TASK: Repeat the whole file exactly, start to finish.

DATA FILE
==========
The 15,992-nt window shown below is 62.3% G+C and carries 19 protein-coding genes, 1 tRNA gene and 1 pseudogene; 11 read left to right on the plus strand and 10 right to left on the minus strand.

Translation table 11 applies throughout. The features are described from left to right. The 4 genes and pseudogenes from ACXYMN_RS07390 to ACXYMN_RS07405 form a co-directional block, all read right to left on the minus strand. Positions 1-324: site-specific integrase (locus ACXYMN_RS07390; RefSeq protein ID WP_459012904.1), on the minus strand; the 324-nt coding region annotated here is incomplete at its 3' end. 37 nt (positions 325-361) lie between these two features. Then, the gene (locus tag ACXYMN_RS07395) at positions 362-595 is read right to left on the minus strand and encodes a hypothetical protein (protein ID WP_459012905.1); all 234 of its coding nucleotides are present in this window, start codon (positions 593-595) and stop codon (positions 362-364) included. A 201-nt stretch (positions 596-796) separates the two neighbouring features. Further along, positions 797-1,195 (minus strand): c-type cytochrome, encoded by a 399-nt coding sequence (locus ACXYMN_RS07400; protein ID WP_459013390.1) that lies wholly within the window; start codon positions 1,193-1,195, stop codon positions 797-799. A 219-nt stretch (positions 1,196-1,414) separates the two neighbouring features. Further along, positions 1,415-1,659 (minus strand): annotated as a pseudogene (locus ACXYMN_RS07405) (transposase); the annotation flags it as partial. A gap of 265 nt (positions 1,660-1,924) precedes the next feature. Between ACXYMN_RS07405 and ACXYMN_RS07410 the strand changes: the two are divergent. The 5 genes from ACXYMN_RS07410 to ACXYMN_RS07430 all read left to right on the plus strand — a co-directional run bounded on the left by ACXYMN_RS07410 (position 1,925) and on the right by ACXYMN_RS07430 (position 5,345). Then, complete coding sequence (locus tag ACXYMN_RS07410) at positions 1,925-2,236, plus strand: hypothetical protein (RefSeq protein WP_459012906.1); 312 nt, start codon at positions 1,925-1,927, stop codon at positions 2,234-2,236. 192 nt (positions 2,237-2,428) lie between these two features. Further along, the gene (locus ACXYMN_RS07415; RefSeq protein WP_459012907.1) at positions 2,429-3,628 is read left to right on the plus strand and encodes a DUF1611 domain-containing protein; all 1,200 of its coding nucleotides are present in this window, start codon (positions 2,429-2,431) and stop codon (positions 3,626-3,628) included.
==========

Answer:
The 15,992-nt window shown below is 62.3% G+C and carries 19 protein-coding genes, 1 tRNA gene and 1 pseudogene; 11 read left to right on the plus strand and 10 right to left on the minus strand.

Translation table 11 applies throughout. The features are described from left to right. The 4 genes and pseudogenes from ACXYMN_RS07390 to ACXYMN_RS07405 form a co-directional block, all read right to left on the minus strand. Positions 1-324: site-specific integrase (locus ACXYMN_RS07390; RefSeq protein ID WP_459012904.1), on the minus strand; the 324-nt coding region annotated here is incomplete at its 3' end. 37 nt (positions 325-361) lie between these two features. Then, the gene (locus tag ACXYMN_RS07395) at positions 362-595 is read right to left on the minus strand and encodes a hypothetical protein (protein ID WP_459012905.1); all 234 of its coding nucleotides are present in this window, start codon (positions 593-595) and stop codon (positions 362-364) included. A 201-nt stretch (positions 596-796) separates the two neighbouring features. Further along, positions 797-1,195 (minus strand): c-type cytochrome, encoded by a 399-nt coding sequence (locus ACXYMN_RS07400; protein ID WP_459013390.1) that lies wholly within the window; start codon positions 1,193-1,195, stop codon positions 797-799. A 219-nt stretch (positions 1,196-1,414) separates the two neighbouring features. Further along, positions 1,415-1,659 (minus strand): annotated as a pseudogene (locus ACXYMN_RS07405) (transposase); the annotation flags it as partial. A gap of 265 nt (positions 1,660-1,924) precedes the next feature. Between ACXYMN_RS07405 and ACXYMN_RS07410 the strand changes: the two are divergent. The 5 genes from ACXYMN_RS07410 to ACXYMN_RS07430 all read left to right on the plus strand — a co-directional run bounded on the left by ACXYMN_RS07410 (position 1,925) and on the right by ACXYMN_RS07430 (position 5,345). Then, complete coding sequence (locus tag ACXYMN_RS07410) at positions 1,925-2,236, plus strand: hypothetical protein (RefSeq protein WP_459012906.1); 312 nt, start codon at positions 1,925-1,927, stop codon at positions 2,234-2,236. 192 nt (positions 2,237-2,428) lie between these two features. Further along, the gene (locus ACXYMN_RS07415; RefSeq protein WP_459012907.1) at positions 2,429-3,628 is read left to right on the plus strand and encodes a DUF1611 domain-containing protein; all 1,200 of its coding nucleotides are present in this window, start codon (positions 2,429-2,431) and stop codon (positions 3,626-3,628) included.